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Please be aware that this old REACH registration data factsheet is no longer maintained; it remains frozen as of 19th May 2023.

The new ECHA CHEM database has been released by ECHA, and it now contains all REACH registration data. There are more details on the transition of ECHA's published data to ECHA CHEM here.

Diss Factsheets

Administrative data

Link to relevant study record(s)

Description of key information

The physical-chemical properties and toxicological findings from in vitro and animal studies provide a valid basis for determining the ADME profile for APDEA. These data indicate that absorption via the dermal route and inhalation is possible. Following oral ingestion, APDEA is expected to be rapidly eliminated via the urine due to its high water solubility and low molecular weight. Evidence for absorption following oral dosing was only seen following repeated dosing at a high dose level. APDEA is a basic molecule, and consequently evidence of irritation of the skin and stomach was observed in the dermal and oral toxicity studies, respectively.

Key value for chemical safety assessment

Bioaccumulation potential:
no bioaccumulation potential
Absorption rate - oral (%):
Absorption rate - dermal (%):
Absorption rate - inhalation (%):

Additional information

Physico-chemical properties and the results of in vitro studies and acute and repeat dose toxicity studies with animals for N-(3-Aminopropyl) diethanolamine (APDEA) are available to determine a toxicokinetic profile. The substance APDEA is a clear, slightly yellow liquid and has the molecular formula C7H18N2O2with a molecular weight of 162.23 g/mol. It is highly water soluble (miscible with water in all proportions at 20°C) with a low log Pow of -1.74 at 25°C. APDEA contains a primary amine group and is therefore basic in nature, with a pH of 14.1.




Dermal absorption:

According to REACH Guidance R7c, although APDEA is a low molecular weight liquid, the high water solubility (above 10,000 mg/l) and the low log Pow (below 0) of APDEA suggests that it is too hydrophilicto cross the lipid rich environment of the stratum corneum to any great extent, and therefore significant dermal penetration would not be expected, in which case a value of 10% skin absorption is chosen. However, the basic nature of APDEA would be expected to cause some skin corrosion, and this was observed in the acute dermal toxicity study. If the substance is a skin irritant or corrosive, damage to the skin surface may enhance penetration. Considering the low acute toxicity observed by oral gavage, it is difficult to determine if the low acute dermal toxicity is due to a low dermal penetration and/or the low intrinsic toxicity of APDEA. Therefore, a default dermal absorption of 100% will be used for risk assessment.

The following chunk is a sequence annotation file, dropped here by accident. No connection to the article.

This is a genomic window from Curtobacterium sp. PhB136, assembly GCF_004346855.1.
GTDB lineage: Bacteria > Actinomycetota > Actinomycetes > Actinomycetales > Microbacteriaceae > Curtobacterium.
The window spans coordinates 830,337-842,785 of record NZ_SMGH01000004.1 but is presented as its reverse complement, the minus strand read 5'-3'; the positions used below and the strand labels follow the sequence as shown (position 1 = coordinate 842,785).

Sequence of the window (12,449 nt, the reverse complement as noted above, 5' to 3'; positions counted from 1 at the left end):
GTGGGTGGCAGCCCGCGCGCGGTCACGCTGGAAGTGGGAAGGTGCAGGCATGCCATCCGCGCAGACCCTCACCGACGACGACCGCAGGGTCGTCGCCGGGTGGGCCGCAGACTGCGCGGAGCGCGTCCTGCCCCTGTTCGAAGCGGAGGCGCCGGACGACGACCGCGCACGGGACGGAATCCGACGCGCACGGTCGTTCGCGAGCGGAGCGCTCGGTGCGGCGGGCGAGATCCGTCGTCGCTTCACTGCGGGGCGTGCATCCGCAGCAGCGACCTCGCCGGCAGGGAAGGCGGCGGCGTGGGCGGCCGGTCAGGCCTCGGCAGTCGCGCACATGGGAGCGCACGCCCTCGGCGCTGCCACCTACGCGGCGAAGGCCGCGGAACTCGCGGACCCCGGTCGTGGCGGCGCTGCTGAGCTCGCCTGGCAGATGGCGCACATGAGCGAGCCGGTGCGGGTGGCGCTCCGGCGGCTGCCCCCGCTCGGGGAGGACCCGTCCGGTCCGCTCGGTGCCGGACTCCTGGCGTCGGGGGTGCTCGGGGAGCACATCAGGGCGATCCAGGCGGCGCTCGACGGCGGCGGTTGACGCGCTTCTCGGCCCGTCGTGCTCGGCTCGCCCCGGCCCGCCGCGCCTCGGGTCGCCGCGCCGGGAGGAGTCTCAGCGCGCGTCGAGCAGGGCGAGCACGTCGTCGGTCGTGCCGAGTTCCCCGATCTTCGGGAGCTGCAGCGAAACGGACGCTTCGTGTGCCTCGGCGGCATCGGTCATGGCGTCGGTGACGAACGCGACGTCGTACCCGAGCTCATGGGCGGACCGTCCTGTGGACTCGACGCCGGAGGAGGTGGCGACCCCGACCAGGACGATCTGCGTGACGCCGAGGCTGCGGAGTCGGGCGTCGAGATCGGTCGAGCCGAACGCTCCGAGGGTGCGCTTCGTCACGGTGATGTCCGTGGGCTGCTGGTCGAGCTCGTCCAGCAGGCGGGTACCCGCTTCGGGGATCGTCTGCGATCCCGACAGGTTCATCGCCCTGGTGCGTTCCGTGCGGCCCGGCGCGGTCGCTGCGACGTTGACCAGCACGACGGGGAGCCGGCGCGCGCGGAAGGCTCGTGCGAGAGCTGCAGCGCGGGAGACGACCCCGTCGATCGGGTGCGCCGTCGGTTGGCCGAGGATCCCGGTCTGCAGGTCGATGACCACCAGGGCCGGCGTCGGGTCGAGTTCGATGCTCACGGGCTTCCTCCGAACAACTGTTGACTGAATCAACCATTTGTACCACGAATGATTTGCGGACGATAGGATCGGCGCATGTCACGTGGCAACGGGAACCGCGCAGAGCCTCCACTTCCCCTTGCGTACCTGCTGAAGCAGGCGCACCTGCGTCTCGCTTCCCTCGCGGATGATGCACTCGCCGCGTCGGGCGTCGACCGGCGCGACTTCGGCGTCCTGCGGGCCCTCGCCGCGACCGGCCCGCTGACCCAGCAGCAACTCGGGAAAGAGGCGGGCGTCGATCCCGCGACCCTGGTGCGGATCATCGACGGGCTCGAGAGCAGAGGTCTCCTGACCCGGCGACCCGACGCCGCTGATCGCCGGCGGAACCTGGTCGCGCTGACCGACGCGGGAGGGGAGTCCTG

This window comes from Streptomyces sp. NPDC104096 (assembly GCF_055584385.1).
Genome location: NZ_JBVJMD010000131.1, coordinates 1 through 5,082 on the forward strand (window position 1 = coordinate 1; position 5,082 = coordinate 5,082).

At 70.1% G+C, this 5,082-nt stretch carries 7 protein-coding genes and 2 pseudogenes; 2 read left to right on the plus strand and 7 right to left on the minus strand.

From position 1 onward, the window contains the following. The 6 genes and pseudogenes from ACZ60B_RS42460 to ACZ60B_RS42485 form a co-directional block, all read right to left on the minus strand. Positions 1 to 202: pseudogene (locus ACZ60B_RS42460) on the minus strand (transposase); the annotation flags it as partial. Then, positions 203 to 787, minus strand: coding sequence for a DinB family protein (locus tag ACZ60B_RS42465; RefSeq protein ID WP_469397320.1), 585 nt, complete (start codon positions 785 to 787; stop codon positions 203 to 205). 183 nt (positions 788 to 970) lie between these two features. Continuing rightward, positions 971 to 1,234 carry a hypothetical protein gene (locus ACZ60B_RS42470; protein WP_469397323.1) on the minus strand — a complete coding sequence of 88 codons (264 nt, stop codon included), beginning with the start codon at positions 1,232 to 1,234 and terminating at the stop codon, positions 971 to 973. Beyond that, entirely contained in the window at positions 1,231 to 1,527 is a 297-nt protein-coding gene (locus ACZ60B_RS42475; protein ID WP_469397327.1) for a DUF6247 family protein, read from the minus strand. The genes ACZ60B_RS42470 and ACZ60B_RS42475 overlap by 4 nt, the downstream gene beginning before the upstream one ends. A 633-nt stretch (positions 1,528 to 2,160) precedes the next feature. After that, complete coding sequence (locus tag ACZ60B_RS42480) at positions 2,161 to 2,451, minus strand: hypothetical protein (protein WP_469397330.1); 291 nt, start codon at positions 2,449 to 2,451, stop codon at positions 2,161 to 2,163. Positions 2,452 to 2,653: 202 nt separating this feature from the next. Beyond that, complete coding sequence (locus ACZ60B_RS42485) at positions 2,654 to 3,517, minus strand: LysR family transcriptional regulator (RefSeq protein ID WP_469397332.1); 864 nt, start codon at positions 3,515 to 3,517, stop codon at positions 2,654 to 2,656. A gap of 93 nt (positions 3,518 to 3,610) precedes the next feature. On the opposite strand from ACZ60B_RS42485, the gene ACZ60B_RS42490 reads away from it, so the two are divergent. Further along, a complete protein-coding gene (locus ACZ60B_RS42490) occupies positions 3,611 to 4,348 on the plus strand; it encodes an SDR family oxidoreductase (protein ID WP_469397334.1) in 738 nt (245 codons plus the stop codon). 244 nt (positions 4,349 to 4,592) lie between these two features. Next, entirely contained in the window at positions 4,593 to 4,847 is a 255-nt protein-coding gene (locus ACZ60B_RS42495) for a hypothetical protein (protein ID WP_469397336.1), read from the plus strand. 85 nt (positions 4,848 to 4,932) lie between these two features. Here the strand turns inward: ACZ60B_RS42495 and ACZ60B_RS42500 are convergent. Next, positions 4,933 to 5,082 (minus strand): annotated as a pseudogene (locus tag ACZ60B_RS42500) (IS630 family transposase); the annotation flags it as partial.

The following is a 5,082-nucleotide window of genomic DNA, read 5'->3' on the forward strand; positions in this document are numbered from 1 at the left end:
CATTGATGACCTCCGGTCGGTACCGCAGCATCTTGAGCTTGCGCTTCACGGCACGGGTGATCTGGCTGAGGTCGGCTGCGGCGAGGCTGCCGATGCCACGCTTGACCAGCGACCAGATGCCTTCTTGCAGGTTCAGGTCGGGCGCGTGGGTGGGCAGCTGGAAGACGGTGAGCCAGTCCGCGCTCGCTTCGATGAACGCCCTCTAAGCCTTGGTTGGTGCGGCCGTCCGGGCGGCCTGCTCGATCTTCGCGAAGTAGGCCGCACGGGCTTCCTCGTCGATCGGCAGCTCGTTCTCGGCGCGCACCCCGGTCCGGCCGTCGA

Oral absorption:

The low molecular weight and high water solubility of APDEA favour oral absorption. The substance can readily diffuse across the biological membranes, but this process might be hampered because of low log Pow. It is therefore important to consider both, the water solubility of a substance and its log Pow value, when assessing the potential of that substance to be absorbed. The pKa of APDEA suggests that this substance will be predominantly in its non-ionized form at physiological pH.

There were no signs of systemic toxicity following a single oral dose of 2000 mg/kg bodyweight to male or female rats, with all animals showing an overall weight gain during the study and no abnormalities noted at necropsy. In the 28 day oral dose study, parental toxicity was observed at the top dose level of 1000 mg/kg bodyweight/day, but this was not corroborated by toxicologically relevant microscopic findings. No reproductive or developmental toxicity effects were observed at any dose level. Minimal to slight treatment related stomach findings were observed in the 28-day study and are attributed to the irritancy of APDEA. Even though APDEA is expected to be readily absorbed, systemic toxicity was only observed following high, repeated dose exposures, indicating a low order of toxicity of APDEA. In addition, the data indicated that APDEA would be cleared from the system rapidly.



APDEA has a low vapour pressure (0.0011 Pa at 25°C) and therefore inhalation of the substance is not anticipated. Furthermore, the high water solubility of APDEA means that any inhaled vapour is likely to become trapped within the fluids lining the upper respiratory tracts and will eventually be swallowed. Thus, any inhaled APDEA reaching the lungs is likely to be readily absorbed into the blood stream due to the high water solubility and low molecular weight of APDEA.



Any APDEA that is absorbed will be distributed via the blood to the liver and other organs and tissues. Due to its high water solubility and hydrophilic nature, it will tend to remain in the circulating blood and will not distribute into fatty tissues. The changes in organ weights (including those of the liver and kidneys) at the top dose level in the 28-day rat study provide evidence that the substance is distributed to several limited tissues, and changes to haematological and clinical chemistry parameters are also evidence of distribution.



Based upon the structure, low molecular weight and high water solubility of APDEA, it is anticipated that any intact APDEA reaching systemic circulation would be rapidly eliminated, either unchanged or after hydrolysis and/or glucuronide conjugation.



APDEA is of low molecular weight and is highly water soluble, therefore it is expected that any APDEA that is absorbed will be primarily eliminated unchanged via the urine. Any oxidation products or glucuronide conjugates that are formed would also be expected to be eliminated primarily in urine.